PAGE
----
WATTERS: I'm not a big fan of Mitch McConnell, but I thought that statement by him was dead on. I would say winners who are in the senate and losers, you know, they go home, exactly. What did he rattle off when he talked about all the losing candidates that the Republicans nominated for senate back in the day? Sharon Angle, Todd Aiken, some of these O'Donnell. They're flamethrowers and they burst onto the scene through the primaries by the help of the grassroots, and then they get shredded in the general, and then where's your senate seat? Oops, the Democrats have it. So, you don't want to cut your nose off to spite your face. I think that's what he's saying. He wants to stay in the majority. And I don't mind Bannon trying to primary guys. If you're going to primary people, maybe primaried the people that sunk Obamacare repeal and replace.

WILLIAMS: But that's not the case with Luther Strange.

WATTERS: I know. I know. And I understand that. And that's the fight that the Republicans are going to have to make. And I'm worried about them spending boatloads of dough on races and seats that don't really matter when there's competitive seats. As you know, there's a lot of Democratic seats exposed in 2018.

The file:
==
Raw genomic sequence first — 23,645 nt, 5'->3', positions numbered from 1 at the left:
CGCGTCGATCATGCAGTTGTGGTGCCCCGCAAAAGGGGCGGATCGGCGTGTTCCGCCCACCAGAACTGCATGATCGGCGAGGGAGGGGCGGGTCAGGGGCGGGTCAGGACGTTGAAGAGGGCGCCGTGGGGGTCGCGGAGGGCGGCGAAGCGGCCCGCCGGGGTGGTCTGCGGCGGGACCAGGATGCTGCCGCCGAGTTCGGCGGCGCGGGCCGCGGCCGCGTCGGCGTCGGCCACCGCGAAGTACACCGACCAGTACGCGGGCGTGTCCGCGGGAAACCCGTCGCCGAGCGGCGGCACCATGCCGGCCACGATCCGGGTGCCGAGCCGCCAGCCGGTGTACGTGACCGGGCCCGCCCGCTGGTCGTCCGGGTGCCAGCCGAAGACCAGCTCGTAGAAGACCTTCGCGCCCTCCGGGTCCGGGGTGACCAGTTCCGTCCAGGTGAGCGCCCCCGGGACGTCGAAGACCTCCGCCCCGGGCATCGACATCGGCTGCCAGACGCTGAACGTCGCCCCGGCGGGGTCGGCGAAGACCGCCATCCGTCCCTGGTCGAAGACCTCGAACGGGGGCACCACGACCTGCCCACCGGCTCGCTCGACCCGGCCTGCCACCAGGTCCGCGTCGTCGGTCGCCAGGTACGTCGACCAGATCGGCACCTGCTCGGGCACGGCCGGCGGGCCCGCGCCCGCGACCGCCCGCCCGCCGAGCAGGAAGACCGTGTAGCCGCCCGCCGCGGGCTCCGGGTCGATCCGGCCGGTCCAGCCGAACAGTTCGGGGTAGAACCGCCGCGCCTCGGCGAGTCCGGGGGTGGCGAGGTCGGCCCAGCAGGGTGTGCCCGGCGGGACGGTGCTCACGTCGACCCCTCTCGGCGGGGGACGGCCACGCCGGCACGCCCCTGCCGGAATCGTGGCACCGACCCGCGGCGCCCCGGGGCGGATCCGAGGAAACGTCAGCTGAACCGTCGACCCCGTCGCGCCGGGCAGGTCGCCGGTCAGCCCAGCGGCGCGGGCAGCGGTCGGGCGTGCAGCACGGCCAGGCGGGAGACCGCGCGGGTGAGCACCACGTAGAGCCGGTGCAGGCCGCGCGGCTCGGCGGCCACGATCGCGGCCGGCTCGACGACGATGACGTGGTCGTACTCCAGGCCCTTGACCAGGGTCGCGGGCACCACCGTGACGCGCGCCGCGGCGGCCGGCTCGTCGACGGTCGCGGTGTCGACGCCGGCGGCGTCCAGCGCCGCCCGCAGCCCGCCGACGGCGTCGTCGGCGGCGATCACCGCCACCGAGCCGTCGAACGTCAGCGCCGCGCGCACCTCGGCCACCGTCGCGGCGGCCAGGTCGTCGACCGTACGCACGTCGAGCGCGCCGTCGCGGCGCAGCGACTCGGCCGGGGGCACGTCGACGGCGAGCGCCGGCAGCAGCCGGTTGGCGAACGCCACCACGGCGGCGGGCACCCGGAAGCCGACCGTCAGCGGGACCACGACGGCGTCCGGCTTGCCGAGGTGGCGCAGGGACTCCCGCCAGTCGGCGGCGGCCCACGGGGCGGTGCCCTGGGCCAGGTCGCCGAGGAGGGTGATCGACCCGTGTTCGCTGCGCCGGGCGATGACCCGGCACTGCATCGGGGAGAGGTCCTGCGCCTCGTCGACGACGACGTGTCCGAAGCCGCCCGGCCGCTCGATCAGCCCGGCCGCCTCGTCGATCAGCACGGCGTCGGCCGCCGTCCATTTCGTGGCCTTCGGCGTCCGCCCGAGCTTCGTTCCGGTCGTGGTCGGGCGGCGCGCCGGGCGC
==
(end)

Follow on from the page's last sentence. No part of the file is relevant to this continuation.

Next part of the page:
PERINO: Right.

WATTERS: Republicans have an opportunity for a little wiggle room.

GUILFOYLE: Pick up wins.

WATTERS: Where they could lose Rand Paul or lose Ted Cruz.


WATTERS: Right. And still have that slim majority of 51 votes to get there. Right now they don't have that opportunity.

WILLIAMS: So one of the things Bannon said over the weekend at the Voters Values Summit is we're cutting off your oxygen, Mitch McConnell. What he meant by that was we're going after Republican donors who are not satisfied that the Republican senate has not advanced the legislation. They're not particularly wedded to Trump, although Bannon is. But they want progress. They want to see something from the Republican domination of the house and senate. Well, the idea that you go to Mitch McConnell who said today his job is to keep a Republican majority, and saying I'm cutting off your oxygen. Boy, that is an existential swipe.

PERINO: It will be interesting to see if President Trump can bridge these two worlds and for how long he can do it. Can he keep the Bannon's happy, can he keep the McConnell's happy so that he can keep his majority to try to get his agenda through? That's actually the toughest part.